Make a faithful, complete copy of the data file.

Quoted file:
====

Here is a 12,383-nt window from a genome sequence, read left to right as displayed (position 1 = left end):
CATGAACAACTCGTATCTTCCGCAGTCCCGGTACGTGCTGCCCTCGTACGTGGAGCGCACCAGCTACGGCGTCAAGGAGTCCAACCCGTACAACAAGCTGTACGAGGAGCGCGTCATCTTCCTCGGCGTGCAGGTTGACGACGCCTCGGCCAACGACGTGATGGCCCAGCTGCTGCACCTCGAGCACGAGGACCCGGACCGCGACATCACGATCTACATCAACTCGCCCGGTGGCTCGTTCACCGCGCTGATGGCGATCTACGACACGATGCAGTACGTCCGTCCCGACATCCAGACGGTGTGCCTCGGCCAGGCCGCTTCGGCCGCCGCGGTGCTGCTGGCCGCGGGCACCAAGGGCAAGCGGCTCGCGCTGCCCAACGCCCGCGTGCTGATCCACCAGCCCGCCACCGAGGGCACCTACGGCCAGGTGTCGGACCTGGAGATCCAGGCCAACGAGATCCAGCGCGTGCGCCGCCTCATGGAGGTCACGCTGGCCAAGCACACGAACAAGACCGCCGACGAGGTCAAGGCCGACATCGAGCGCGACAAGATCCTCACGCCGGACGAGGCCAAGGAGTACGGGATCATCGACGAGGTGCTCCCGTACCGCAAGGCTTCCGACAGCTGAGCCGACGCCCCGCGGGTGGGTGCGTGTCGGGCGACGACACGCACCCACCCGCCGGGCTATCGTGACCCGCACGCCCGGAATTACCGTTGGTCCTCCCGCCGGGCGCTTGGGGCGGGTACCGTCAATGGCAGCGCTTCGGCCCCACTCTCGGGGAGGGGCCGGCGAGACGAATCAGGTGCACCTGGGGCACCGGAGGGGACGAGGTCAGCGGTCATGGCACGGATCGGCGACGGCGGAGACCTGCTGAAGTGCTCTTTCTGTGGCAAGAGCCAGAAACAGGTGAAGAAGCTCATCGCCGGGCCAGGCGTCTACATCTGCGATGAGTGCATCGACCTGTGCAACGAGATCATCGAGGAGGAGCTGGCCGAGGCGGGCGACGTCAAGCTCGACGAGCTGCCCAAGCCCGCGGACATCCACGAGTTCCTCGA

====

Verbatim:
Here is a 12,383-nt window from a genome sequence, read left to right as displayed (position 1 = left end):
CATGAACAACTCGTATCTTCCGCAGTCCCGGTACGTGCTGCCCTCGTACGTGGAGCGCACCAGCTACGGCGTCAAGGAGTCCAACCCGTACAACAAGCTGTACGAGGAGCGCGTCATCTTCCTCGGCGTGCAGGTTGACGACGCCTCGGCCAACGACGTGATGGCCCAGCTGCTGCACCTCGAGCACGAGGACCCGGACCGCGACATCACGATCTACATCAACTCGCCCGGTGGCTCGTTCACCGCGCTGATGGCGATCTACGACACGATGCAGTACGTCCGTCCCGACATCCAGACGGTGTGCCTCGGCCAGGCCGCTTCGGCCGCCGCGGTGCTGCTGGCCGCGGGCACCAAGGGCAAGCGGCTCGCGCTGCCCAACGCCCGCGTGCTGATCCACCAGCCCGCCACCGAGGGCACCTACGGCCAGGTGTCGGACCTGGAGATCCAGGCCAACGAGATCCAGCGCGTGCGCCGCCTCATGGAGGTCACGCTGGCCAAGCACACGAACAAGACCGCCGACGAGGTCAAGGCCGACATCGAGCGCGACAAGATCCTCACGCCGGACGAGGCCAAGGAGTACGGGATCATCGACGAGGTGCTCCCGTACCGCAAGGCTTCCGACAGCTGAGCCGACGCCCCGCGGGTGGGTGCGTGTCGGGCGACGACACGCACCCACCCGCCGGGCTATCGTGACCCGCACGCCCGGAATTACCGTTGGTCCTCCCGCCGGGCGCTTGGGGCGGGTACCGTCAATGGCAGCGCTTCGGCCCCACTCTCGGGGAGGGGCCGGCGAGACGAATCAGGTGCACCTGGGGCACCGGAGGGGACGAGGTCAGCGGTCATGGCACGGATCGGCGACGGCGGAGACCTGCTGAAGTGCTCTTTCTGTGGCAAGAGCCAGAAACAGGTGAAGAAGCTCATCGCCGGGCCAGGCGTCTACATCTGCGATGAGTGCATCGACCTGTGCAACGAGATCATCGAGGAGGAGCTGGCCGAGGCGGGCGACGTCAAGCTCGACGAGCTGCCCAAGCCCGCGGACATCCACGAGTTCCTCGA